An Examination of Alcohol Use and Academic Burnout Among University Students in the Era of COVID-19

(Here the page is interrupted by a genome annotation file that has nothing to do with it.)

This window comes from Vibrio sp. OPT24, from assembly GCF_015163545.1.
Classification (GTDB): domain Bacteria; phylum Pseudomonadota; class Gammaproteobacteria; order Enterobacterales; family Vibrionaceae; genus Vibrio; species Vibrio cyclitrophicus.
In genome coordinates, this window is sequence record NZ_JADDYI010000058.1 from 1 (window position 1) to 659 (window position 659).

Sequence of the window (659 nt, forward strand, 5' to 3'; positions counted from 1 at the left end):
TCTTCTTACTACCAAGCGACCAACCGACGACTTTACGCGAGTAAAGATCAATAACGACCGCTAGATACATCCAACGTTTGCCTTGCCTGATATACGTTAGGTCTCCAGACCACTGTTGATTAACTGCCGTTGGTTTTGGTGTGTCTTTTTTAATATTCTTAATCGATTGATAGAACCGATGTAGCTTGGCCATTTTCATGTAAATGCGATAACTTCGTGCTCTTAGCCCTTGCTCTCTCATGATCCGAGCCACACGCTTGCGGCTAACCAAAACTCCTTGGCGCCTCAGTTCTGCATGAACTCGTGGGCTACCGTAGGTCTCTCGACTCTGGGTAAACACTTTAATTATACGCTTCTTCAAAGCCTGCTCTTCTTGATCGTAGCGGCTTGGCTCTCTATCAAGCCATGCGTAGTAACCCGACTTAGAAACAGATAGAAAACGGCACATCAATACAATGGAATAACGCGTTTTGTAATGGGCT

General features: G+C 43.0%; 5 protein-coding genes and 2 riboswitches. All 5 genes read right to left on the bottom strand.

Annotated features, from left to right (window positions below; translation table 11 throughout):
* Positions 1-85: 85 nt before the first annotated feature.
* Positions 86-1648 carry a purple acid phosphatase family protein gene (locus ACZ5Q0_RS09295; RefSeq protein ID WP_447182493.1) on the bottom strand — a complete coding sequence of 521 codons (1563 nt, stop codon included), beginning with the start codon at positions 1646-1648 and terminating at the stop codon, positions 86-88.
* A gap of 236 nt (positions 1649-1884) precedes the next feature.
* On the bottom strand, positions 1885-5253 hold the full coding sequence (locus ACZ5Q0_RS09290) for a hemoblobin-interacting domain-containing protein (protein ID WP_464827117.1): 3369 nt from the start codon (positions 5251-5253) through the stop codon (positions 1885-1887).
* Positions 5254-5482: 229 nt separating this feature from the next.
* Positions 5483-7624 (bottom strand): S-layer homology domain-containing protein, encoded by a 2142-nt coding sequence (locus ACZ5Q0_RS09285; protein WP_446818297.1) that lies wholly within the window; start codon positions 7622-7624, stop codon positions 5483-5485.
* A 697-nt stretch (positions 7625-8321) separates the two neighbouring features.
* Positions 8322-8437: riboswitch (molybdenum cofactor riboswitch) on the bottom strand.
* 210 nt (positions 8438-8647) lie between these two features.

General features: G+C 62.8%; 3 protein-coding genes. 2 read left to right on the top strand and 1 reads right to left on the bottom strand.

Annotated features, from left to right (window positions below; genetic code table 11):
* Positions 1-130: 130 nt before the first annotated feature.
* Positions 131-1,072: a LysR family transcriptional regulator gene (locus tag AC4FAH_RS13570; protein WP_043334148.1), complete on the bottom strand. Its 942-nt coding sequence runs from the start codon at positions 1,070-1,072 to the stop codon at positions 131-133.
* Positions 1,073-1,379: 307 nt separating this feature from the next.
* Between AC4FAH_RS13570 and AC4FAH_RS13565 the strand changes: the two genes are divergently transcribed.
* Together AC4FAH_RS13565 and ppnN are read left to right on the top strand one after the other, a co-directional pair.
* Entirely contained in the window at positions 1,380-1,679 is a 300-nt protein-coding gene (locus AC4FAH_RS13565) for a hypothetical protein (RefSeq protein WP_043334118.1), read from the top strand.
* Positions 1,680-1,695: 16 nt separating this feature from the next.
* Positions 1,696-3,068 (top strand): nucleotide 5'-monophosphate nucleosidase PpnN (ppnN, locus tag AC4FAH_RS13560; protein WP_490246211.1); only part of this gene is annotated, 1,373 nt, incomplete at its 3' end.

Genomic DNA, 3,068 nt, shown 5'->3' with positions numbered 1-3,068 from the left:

Emerging research suggests the onset of the coronavirus pandemic was associated with increased burnout (e.g., Reichel et al., 2023; Salmela-Aro et al., 2022), distress (e.g., von Keyserlingk et al., 2021), and alcohol use (e.g., Lechner et al., 2020) among undergraduate students. As posited by the Self-Medication Hypothesis (Khantzian, 1997), individuals may engage in substance use to relieve psychological pain, and this represents one potential framework for understanding these changes. Using a structural equation modeling approach, this study examined the interrelationships among academic burnout, psychological distress, and alcohol use in university students before and after the onset of the coronavirus pandemic, including potential moderating effects of first-generation student status. Data included archival survey responses previously collected from a large sample of U.S. undergraduate students at five universities during the Fall 2019 (n=559) and Fall 2020 (n=446) semesters. Results indicated the onset of COVID-19 did not significantly predict changes in burnout, distress, or alcohol use. Instead, burnout was a significant predictor of distress for all students (β = .58; p < .001), and it also predicted alcohol use for continuing-generation students, specifically (β = .16; p < .01). Overall, this study provides insight into student functioning following the onset of the pandemic, as well as the effects of academic burnout. Considerations for further research into coping strategies among continuing-generation and first-generation students are discussed.